“If the band’s slightly lacking in energy,” he mumbled after “Shattered,” “it’s because we spent all last night fuckin’. We do our best.” Well, I thought, I’m glad this is a good show because the bad ones these days are really painful. Jagger’s voice started cracking and Richards gave over his guitar solo in “Tumbling Dice” — usually a magical moment — to Ron Wood. A good show, very close to being a great one. If the Stones continue to work this hard, they can hold on to their championship title for a while yet.

Finally, for archival purposes, here is a poorly-recorded audio of the Oakland concert:

music friday: fillmore auditorium, july 19, 1967

On this date 52 years ago, Bill Graham presented one of those interesting mixes at the Fillmore that he was known for in those days. He was in the middle of what he called "The Fillmore Summer Series", which the previous month had included my first rock concert (Chuck Berry, Eric Burdon & the Animals, Steve Miller Blues Band). Wednesday, July 19, 1967 was the second night of a six-day stand featuring Sam & Dave and the James Cotton Blues Band.

Sam & Dave Poster

Bonnie MacLean did the poster. She and Graham had been married the month before.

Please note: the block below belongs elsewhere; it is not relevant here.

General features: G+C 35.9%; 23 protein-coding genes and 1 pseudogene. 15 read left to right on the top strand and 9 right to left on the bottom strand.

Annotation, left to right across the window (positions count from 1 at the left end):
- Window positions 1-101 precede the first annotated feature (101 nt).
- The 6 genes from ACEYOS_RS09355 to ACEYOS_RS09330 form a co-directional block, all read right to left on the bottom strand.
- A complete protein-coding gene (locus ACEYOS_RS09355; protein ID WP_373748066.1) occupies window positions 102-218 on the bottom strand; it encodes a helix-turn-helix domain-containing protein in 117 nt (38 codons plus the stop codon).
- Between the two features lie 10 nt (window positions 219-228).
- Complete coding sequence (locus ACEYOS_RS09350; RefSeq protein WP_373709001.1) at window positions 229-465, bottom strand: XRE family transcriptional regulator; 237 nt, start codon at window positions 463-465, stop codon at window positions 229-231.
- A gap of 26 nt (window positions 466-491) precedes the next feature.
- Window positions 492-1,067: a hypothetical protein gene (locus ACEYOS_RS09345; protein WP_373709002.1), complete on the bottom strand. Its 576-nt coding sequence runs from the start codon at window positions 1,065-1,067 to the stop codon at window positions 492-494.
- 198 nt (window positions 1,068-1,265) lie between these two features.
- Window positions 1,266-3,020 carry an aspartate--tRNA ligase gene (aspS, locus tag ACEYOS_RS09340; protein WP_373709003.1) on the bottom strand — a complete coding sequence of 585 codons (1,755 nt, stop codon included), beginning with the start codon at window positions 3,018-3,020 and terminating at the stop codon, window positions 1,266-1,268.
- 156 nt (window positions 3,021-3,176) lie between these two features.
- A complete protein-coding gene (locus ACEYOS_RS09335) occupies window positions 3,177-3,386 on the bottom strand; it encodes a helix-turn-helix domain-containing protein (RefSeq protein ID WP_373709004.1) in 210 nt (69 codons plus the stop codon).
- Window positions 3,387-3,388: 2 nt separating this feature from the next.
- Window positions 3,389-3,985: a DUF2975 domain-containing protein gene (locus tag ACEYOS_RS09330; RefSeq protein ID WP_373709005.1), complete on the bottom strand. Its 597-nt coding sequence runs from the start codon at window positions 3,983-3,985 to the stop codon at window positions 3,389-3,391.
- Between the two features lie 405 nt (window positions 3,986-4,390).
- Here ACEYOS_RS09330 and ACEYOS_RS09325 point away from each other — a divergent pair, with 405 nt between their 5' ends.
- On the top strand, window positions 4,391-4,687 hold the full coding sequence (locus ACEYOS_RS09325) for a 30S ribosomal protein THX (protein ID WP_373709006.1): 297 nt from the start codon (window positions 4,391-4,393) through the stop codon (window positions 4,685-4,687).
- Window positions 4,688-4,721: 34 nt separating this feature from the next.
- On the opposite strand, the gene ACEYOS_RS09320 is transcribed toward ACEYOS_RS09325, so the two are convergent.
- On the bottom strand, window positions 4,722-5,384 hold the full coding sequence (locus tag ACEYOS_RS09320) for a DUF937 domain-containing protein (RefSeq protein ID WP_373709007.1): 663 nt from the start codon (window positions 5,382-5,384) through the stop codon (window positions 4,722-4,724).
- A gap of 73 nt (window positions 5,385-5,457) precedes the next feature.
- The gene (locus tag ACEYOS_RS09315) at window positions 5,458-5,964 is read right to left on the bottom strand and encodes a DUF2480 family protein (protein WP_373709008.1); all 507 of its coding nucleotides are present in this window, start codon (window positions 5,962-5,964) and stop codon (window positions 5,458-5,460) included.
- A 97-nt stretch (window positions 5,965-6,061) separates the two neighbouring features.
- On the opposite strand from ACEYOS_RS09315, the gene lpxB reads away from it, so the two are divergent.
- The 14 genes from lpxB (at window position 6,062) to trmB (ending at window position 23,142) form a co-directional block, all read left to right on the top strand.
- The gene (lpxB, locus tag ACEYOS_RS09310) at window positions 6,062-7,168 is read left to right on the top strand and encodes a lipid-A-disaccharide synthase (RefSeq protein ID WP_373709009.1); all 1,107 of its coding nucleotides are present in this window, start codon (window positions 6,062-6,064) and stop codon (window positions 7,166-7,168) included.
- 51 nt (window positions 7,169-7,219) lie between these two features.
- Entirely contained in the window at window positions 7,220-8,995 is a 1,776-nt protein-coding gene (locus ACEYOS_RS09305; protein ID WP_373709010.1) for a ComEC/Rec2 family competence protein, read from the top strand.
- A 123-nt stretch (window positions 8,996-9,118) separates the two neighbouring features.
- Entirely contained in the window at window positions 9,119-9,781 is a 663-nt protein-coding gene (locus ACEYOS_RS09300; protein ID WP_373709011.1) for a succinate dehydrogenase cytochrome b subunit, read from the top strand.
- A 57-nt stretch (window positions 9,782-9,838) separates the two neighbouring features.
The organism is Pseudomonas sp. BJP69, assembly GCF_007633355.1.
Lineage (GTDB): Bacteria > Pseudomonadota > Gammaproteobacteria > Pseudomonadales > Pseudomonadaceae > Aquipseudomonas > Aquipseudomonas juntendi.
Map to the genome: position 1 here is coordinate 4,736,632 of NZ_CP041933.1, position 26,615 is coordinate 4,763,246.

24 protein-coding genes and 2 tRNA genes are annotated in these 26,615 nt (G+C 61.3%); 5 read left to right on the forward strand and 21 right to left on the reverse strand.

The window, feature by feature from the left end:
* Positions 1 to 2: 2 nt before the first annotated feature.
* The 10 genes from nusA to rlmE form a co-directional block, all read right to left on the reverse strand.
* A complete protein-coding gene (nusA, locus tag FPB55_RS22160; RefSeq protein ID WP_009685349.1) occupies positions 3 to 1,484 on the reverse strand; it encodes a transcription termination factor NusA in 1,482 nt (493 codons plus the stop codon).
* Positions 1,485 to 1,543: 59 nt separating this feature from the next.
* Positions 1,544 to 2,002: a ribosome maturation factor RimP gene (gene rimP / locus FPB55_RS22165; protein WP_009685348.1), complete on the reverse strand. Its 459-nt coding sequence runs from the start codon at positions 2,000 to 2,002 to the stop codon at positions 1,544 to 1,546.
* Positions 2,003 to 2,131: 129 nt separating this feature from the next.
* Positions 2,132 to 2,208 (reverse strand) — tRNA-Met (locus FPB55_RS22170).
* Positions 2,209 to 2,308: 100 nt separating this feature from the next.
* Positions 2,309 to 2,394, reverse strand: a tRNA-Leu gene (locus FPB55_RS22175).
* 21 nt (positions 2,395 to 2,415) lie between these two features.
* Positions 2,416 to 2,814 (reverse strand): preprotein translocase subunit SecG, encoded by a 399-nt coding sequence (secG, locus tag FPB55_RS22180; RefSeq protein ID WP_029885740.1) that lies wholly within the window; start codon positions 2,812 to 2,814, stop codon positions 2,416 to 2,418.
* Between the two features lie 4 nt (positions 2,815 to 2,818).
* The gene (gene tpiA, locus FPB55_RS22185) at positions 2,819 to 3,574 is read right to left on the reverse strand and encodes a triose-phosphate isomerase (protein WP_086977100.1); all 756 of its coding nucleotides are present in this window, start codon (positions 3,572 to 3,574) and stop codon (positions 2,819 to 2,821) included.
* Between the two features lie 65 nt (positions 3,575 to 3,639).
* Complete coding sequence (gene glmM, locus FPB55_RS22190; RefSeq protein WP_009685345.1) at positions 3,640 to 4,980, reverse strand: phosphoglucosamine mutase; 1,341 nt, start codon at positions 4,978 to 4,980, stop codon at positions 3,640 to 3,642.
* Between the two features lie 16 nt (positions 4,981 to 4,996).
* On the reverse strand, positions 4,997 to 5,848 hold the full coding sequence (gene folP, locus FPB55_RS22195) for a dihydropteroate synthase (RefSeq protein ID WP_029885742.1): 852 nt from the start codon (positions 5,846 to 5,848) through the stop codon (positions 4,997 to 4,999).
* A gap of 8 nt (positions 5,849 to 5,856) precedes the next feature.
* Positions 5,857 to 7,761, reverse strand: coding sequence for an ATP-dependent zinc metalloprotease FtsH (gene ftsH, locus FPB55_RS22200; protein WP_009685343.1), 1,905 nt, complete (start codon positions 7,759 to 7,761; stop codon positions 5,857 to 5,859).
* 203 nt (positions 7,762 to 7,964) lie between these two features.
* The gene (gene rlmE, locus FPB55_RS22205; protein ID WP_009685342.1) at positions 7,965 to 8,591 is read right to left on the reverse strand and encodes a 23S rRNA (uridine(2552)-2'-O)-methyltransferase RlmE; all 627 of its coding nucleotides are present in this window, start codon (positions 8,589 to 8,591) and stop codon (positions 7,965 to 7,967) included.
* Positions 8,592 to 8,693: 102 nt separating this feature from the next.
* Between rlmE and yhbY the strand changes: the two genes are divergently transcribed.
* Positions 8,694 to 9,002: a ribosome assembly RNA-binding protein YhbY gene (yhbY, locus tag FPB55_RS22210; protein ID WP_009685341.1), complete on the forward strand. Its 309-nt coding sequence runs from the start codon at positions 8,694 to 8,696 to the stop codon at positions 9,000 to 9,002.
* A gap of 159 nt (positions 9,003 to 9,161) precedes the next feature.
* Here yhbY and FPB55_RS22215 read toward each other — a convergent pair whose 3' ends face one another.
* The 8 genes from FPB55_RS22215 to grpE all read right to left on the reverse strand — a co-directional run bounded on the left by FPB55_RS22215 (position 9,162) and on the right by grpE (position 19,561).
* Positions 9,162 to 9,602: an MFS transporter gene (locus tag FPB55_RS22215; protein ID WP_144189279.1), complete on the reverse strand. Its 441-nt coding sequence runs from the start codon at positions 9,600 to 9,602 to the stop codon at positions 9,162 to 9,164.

Country Joe & the Fish were the opening act for the first three nights (The Loading Zone took over for the final three). Here they are a month earlier at the Monterey Pop Festival:

James Cotton played all six nights, and then stuck around for six more nights playing with The Yardbirds, Richie Havens, and The Doors. Here he is, live in 1967:

Sam & Dave in 1967:

Sam Moore in 2009:

music friday: listening

My nephew got me started on a long ramble when he asked me in an email, "How did your music listening habits change from your 20s to your 30s?" My reply:
My formative years ... well, I'm gonna say for many/most Americans, our formative years for popular music come in high school or a little before. I was in high school from 1967-1970. So, try as I might, part of me is stuck in that era, which is proven by, which tracks my Spotify listening. I'll brag about listening to Billie Eilish like that means I'm old-but-hip, except when we run the numbers ... well, my top ten artists for June were Beatles, Bruce Springsteen, Bob Dylan, Sleater-Kinney, The Kinks, Tim Buckley, Rolling Stones, Bonnie Raitt, Bowie, and Fleetwood Mac (notably, that last act was almost all the Peter Green years).